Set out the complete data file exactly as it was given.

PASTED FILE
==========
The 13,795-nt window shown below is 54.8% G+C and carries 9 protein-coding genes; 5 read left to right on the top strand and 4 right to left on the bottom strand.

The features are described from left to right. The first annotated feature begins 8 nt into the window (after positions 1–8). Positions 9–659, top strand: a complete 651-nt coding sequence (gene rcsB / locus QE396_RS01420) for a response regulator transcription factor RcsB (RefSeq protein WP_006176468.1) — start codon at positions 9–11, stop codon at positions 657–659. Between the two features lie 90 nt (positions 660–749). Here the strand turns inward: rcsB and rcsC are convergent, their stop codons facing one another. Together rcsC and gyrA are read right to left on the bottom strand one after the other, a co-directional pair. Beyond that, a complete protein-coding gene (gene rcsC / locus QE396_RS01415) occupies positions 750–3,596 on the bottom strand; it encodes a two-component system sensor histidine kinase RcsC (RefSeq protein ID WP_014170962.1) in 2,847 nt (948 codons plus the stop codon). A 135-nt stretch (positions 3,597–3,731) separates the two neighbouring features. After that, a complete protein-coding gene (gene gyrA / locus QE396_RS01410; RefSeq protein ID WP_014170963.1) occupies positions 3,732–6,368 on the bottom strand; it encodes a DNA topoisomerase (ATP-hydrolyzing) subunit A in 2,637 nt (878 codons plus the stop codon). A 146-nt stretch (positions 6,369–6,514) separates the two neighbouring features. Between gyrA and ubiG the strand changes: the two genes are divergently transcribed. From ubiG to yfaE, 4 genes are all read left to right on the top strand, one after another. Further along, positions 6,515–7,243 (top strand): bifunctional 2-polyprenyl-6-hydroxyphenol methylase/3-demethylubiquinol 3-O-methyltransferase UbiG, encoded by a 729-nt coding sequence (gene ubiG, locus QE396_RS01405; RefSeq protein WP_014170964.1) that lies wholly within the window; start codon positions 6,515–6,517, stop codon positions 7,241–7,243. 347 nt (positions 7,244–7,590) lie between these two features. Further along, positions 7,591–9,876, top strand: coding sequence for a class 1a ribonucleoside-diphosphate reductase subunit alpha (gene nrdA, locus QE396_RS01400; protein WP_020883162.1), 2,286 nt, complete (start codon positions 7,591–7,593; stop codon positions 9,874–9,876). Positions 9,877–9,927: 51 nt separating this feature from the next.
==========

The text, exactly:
The 13,795-nt window shown below is 54.8% G+C and carries 9 protein-coding genes; 5 read left to right on the top strand and 4 right to left on the bottom strand.

The features are described from left to right. The first annotated feature begins 8 nt into the window (after positions 1–8). Positions 9–659, top strand: a complete 651-nt coding sequence (gene rcsB / locus QE396_RS01420) for a response regulator transcription factor RcsB (RefSeq protein WP_006176468.1) — start codon at positions 9–11, stop codon at positions 657–659. Between the two features lie 90 nt (positions 660–749). Here the strand turns inward: rcsB and rcsC are convergent, their stop codons facing one another. Together rcsC and gyrA are read right to left on the bottom strand one after the other, a co-directional pair. Beyond that, a complete protein-coding gene (gene rcsC / locus QE396_RS01415) occupies positions 750–3,596 on the bottom strand; it encodes a two-component system sensor histidine kinase RcsC (RefSeq protein ID WP_014170962.1) in 2,847 nt (948 codons plus the stop codon). A 135-nt stretch (positions 3,597–3,731) separates the two neighbouring features. After that, a complete protein-coding gene (gene gyrA / locus QE396_RS01410; RefSeq protein ID WP_014170963.1) occupies positions 3,732–6,368 on the bottom strand; it encodes a DNA topoisomerase (ATP-hydrolyzing) subunit A in 2,637 nt (878 codons plus the stop codon). A 146-nt stretch (positions 6,369–6,514) separates the two neighbouring features. Between gyrA and ubiG the strand changes: the two genes are divergently transcribed. From ubiG to yfaE, 4 genes are all read left to right on the top strand, one after another. Further along, positions 6,515–7,243 (top strand): bifunctional 2-polyprenyl-6-hydroxyphenol methylase/3-demethylubiquinol 3-O-methyltransferase UbiG, encoded by a 729-nt coding sequence (gene ubiG, locus QE396_RS01405; RefSeq protein WP_014170964.1) that lies wholly within the window; start codon positions 6,515–6,517, stop codon positions 7,241–7,243. 347 nt (positions 7,244–7,590) lie between these two features. Further along, positions 7,591–9,876, top strand: coding sequence for a class 1a ribonucleoside-diphosphate reductase subunit alpha (gene nrdA, locus QE396_RS01400; protein WP_020883162.1), 2,286 nt, complete (start codon positions 7,591–7,593; stop codon positions 9,874–9,876). Positions 9,877–9,927: 51 nt separating this feature from the next.